I’m relaxing this morning in Colorado Springs waiting for Matt Faulkner to arrive and waiting for Rob Bushway to return from a super-secret meeting (more on that next week) before we get underway with our GBM planning sessions and the Meetup. Relaxing is something I seldom get a chance to do, and boy am I enjoying sitting outside the hotel looking at the mountains and doing a little feed reading. All this relaxing gives me a chance to think and that’s always a dangerous game. So, here are some things on my mind this morning.
Free WiFi. Yeah, some hotels, coffee shops, etc advertise it as an amenity. Some, like this Hilton location in Colorado Springs, need to bring out the truth-in-advertising meter before they do. This location would be better off advertising Free Internet Browsing. They’ve blocked enough ports and access that I can’t connect on Messenger or receive email from any of my accounts other than GMail through the web. Others in the dining room I was with this morning were complaining about the same thing. And the fact that Hotels, I guess by necessity, have to outsource their technical support just makes a bad situation worse. I’m actually connected now using EVDO over my Sprint Mogul simply because the wireless set up is so unreliable. Others this morning aren’t so lucky.
Steve Jobs’ quote about technology cycles, the iPhone price cut, and the $100 give back. ““That is life in the technology lane.Ã¢â‚¬Â Somebody just put the brakes on that high spped technology lane. Two points here:
Point One: Some folks in their dismay at the iPhone price cut have taken to saying that they paid an extra $200 for beta testing the Apple iPhone. (Kevin Tofel got quoted in the NY Times for saying that.) I think they might be on to something. Product makers are putting far too much beta hardware and software out there to a public that laps it up like a puppy with a bowl of milk. Heck, the whole UMPC first generation launch was essentially a beta hardware program. What’s the rule of thumb? A Microsoft app will be good by SP1? Apple hardware will be good by Gen 3? Those are the big two, but those of us who live with all those thumbs and rules on the bleeding edge continue to fuel that sort of manufacturing cycle. Yeah, yeah, I know that no amount of beta testing is going to find all the problems. Fine. But let’s get the marketeers and advertising wienies some truth-in-advertising serum or something. Have the guts to tell your customers that the first version of something is just that. A first version. Don’t get me wrong. I don’t expect everything to work well out of the chute. And yes, technology is moving faster than companies can release products to try and recoup some of their investment. But I think Apple just blew the lid off of a classic business sham. See the next point.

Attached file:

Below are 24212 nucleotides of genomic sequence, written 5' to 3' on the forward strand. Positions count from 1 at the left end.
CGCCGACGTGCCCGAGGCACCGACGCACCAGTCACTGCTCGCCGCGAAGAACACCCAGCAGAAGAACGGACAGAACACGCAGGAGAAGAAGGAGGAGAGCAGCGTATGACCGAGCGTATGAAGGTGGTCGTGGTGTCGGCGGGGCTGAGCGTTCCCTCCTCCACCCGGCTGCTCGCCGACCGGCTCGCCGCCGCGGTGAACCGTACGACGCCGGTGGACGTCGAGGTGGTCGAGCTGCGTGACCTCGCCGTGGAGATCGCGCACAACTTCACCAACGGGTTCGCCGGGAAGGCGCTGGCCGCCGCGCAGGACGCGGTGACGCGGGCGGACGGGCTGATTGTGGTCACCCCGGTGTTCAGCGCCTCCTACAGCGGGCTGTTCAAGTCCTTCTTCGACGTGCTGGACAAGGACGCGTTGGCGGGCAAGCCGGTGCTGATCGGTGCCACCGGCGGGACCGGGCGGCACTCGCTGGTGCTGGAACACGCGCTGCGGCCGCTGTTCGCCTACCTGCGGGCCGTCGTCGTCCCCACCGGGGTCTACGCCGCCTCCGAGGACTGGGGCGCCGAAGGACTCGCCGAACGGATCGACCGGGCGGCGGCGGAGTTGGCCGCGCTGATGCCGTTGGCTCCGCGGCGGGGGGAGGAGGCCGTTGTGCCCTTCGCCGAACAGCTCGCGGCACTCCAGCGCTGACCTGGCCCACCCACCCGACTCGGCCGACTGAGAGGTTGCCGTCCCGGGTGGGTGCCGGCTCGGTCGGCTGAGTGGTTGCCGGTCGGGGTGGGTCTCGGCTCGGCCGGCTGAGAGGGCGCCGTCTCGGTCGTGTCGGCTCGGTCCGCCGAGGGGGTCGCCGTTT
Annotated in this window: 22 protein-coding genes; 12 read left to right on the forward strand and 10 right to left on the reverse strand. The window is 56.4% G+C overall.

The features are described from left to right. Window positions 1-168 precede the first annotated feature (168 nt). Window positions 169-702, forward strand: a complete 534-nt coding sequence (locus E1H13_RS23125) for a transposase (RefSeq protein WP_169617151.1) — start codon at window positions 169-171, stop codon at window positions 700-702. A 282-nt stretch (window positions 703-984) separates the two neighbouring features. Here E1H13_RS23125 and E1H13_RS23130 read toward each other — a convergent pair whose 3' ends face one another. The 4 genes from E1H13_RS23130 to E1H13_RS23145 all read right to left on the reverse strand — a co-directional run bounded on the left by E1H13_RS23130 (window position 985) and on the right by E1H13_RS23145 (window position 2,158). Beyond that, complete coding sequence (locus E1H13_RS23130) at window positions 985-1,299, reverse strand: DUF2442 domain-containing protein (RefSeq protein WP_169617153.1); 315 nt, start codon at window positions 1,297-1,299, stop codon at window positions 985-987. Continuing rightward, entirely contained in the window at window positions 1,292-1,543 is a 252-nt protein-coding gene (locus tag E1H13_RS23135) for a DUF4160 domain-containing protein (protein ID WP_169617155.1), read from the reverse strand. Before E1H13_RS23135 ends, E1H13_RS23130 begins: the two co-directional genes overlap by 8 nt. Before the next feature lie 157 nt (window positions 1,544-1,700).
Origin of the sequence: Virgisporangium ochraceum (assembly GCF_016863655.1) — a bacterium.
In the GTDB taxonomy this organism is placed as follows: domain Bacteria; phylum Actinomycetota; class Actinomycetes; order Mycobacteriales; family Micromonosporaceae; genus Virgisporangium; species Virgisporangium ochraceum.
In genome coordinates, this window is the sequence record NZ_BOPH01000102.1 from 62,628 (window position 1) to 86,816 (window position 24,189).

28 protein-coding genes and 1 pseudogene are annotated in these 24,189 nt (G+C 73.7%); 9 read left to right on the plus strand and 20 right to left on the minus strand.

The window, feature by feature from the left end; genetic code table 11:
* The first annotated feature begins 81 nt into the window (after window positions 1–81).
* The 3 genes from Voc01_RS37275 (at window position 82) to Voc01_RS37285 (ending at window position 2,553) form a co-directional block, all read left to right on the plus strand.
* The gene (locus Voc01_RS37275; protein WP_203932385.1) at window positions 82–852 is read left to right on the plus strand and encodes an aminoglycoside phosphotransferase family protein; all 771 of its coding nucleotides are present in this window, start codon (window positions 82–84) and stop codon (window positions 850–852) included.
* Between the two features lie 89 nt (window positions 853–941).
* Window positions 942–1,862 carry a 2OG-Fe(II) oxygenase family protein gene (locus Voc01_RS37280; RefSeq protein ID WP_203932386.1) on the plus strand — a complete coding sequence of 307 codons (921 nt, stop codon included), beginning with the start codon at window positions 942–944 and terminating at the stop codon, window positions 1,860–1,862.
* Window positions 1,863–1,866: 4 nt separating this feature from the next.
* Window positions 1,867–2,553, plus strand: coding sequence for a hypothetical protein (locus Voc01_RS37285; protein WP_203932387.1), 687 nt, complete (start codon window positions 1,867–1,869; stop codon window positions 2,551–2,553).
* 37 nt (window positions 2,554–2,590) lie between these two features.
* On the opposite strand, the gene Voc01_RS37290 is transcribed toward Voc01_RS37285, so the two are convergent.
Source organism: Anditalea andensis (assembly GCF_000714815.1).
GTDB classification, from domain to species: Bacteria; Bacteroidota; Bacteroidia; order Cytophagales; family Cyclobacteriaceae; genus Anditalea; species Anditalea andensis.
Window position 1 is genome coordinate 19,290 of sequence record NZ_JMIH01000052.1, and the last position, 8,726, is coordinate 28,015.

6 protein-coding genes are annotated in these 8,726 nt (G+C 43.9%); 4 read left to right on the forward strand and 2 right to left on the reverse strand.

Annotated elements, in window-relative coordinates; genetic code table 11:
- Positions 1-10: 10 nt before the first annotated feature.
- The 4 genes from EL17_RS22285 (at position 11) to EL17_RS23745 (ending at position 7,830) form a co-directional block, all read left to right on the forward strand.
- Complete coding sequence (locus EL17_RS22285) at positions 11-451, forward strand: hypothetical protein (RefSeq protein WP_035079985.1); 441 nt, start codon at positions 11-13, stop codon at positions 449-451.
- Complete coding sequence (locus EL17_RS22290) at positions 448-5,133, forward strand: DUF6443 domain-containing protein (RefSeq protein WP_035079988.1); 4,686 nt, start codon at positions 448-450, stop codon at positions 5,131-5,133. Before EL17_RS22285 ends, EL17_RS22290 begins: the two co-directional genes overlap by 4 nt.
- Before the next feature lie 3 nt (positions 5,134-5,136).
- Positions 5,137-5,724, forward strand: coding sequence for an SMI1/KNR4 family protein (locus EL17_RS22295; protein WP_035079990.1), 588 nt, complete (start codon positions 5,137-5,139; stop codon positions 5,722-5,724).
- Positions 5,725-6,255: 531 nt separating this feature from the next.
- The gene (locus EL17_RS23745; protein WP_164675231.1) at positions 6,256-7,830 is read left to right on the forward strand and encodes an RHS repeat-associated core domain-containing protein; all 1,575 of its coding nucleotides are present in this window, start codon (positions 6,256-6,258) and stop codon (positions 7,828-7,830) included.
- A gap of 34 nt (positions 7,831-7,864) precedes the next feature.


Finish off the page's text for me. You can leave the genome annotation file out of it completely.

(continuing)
Point Two: P.T. Barnum said there’s a sucker born every minute. The suckers just bit back at Steve Jobs. The price cut ticked folks off so much so that Jobs’ felt the heat and offered up the rebate. Some are politely calling the whole thing a misstep. This misstep is right into a chasm that will have long range ramifications in my opinion. Some are mollified and saying that Jobs did the right thing by his customers. (UPDATE: Wall Street sure doesn’t seem mollified today about the whole thing.) But I think both the price cut, and the give back have probably cast a chill over future product releases by Apple and others. I’m betting the next big thing will have more difficulty getting out of the chute, simply because the media and bloggers are going to be reminding folks of the Apple iPhone price cut in the same way they urge customers to wait for SP1 when Microsoft releases a new application or OS. The iPhone’s initial success story will forever be amended to include this latest chapter.
Some will says that’s just business. Some like Jobs’ will say that’s just the technology fast lane and we need to just get over it. That’s staring to sound like that’s just Washington DC and there’s nothing you can do to change it. A few will say, the heck with you and your schemes and just move on. I guess it is OK to be perceived as being dishonest as long as you’re raking in the dough.
Of course in my little idyll here at the moment, it is easy to forget the lemming quality of human nature, at least until I try to check my email on the hotel’s WiFi. The gadget lusters, bleeding-edge believers, and early adopters will always want to be in on the rush to be the first in line (some sort of weird psychological disease that feeds this entire cycle). The iPhone was a huge success because the hype allowed it to transcend beyond the early adopters into the general populace. Although curiously in wandering through 3 airports on this trip and seeing a bunch of mobile warriors working and talking on devices at each stop, I saw not one iPhone. The businesses that need and count on the lemmings to hype and sell their products don’t and won’t forget, although maybe this episode will make them at least think for a moment. But I doubt it.